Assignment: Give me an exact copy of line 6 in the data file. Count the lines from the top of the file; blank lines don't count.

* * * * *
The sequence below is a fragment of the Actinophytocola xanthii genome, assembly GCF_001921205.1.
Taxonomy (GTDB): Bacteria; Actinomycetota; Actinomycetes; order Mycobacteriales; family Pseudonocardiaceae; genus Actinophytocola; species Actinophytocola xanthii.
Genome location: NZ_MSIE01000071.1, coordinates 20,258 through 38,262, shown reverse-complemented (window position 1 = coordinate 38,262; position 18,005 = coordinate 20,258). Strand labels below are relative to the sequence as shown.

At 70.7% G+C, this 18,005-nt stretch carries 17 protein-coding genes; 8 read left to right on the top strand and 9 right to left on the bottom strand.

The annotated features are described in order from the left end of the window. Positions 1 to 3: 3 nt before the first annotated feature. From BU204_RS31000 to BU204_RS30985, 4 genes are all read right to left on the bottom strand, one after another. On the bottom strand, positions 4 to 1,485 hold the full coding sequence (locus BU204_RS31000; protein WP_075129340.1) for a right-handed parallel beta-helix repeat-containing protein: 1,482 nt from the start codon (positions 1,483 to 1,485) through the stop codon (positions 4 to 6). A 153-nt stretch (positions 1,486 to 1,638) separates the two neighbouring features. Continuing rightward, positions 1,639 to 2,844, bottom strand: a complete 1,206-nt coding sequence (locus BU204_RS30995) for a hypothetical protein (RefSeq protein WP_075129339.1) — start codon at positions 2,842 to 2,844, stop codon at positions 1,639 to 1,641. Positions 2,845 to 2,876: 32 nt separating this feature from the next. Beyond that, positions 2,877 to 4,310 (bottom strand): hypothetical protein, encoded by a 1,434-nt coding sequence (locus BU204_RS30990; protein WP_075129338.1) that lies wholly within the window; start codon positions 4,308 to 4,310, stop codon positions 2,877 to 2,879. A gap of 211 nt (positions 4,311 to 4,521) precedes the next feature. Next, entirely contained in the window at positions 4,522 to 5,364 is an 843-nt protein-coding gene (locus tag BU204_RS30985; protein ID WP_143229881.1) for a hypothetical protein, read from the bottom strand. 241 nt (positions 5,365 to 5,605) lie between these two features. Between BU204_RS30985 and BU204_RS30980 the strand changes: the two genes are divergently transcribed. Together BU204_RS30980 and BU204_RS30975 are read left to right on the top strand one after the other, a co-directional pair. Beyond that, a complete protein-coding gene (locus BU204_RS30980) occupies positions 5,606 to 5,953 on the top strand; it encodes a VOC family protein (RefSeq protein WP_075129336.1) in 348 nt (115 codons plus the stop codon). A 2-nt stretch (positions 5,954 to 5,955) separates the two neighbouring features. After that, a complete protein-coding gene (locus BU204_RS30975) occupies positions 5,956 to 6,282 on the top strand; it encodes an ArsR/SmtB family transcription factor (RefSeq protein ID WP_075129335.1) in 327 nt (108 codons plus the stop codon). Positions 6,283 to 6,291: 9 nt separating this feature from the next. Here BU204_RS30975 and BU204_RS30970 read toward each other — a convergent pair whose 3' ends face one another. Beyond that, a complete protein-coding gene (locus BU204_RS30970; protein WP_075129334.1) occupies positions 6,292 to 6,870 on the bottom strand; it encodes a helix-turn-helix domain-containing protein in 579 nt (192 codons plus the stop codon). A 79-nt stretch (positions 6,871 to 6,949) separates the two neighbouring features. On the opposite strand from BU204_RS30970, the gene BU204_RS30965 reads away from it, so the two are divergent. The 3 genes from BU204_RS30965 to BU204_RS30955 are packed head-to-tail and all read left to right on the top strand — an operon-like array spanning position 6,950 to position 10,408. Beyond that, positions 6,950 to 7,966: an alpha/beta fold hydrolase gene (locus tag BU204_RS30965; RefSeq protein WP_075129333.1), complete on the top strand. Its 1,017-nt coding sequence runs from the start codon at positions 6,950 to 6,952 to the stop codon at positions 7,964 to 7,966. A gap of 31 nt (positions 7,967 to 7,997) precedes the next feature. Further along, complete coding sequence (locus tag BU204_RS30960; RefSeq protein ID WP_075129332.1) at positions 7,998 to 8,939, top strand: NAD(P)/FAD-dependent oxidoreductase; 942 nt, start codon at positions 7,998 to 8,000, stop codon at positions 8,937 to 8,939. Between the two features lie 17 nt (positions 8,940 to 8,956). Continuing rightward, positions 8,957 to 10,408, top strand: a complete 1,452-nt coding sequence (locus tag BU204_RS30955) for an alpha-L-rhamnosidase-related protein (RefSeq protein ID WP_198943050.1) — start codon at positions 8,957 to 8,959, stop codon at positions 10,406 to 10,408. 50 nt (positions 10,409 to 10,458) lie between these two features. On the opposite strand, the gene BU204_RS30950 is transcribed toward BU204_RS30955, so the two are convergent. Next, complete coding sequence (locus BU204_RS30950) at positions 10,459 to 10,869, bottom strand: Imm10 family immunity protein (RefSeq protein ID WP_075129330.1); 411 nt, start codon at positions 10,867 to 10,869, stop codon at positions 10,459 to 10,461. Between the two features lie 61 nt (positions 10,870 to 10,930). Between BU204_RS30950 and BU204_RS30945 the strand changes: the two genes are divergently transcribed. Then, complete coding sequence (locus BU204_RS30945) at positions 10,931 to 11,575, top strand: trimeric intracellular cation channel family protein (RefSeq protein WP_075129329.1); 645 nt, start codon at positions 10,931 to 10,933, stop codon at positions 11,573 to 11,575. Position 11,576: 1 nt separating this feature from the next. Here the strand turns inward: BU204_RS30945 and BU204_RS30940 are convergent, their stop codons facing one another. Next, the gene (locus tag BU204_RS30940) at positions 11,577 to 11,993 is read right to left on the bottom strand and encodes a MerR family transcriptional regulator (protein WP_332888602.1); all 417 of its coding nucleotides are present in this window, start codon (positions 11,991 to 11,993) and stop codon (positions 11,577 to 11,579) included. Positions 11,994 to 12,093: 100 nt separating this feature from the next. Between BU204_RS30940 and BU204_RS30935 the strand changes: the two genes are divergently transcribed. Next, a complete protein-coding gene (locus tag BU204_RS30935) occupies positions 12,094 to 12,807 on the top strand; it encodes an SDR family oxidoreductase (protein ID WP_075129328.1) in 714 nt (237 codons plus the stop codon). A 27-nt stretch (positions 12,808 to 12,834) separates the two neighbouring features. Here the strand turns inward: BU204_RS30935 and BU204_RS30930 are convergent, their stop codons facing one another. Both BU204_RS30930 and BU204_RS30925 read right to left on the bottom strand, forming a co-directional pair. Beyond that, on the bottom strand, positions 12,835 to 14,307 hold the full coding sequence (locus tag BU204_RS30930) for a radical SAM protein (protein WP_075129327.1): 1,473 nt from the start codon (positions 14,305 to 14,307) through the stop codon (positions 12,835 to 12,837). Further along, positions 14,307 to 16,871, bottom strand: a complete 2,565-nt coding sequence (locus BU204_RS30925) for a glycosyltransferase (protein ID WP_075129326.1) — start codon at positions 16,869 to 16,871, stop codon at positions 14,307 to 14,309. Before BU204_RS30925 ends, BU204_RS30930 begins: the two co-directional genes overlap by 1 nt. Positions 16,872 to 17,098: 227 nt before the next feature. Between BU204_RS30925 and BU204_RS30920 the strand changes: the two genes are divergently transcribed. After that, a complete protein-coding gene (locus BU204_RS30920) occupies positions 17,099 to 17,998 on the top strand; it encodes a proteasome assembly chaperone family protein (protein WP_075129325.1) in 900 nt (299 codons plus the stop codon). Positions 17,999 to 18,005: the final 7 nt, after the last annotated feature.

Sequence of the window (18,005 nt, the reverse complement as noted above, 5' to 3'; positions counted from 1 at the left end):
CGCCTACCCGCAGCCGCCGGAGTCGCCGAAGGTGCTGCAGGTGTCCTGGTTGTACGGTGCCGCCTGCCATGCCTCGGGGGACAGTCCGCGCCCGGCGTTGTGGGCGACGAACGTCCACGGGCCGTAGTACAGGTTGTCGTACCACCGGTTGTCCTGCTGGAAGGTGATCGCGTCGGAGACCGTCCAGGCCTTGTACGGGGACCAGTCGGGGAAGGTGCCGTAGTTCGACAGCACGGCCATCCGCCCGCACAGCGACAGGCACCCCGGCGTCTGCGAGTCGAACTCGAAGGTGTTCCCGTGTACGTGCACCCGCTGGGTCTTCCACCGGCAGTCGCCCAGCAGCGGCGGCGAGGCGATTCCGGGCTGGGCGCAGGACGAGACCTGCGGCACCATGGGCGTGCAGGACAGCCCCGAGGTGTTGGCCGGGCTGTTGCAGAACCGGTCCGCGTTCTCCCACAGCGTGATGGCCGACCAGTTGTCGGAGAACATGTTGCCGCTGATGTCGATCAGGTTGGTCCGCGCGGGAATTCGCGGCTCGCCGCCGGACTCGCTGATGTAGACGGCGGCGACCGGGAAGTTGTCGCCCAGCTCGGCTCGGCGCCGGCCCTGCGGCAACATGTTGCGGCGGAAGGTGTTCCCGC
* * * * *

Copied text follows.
Sequence of the window (18,005 nt, the reverse complement as noted above, 5' to 3'; positions counted from 1 at the left end):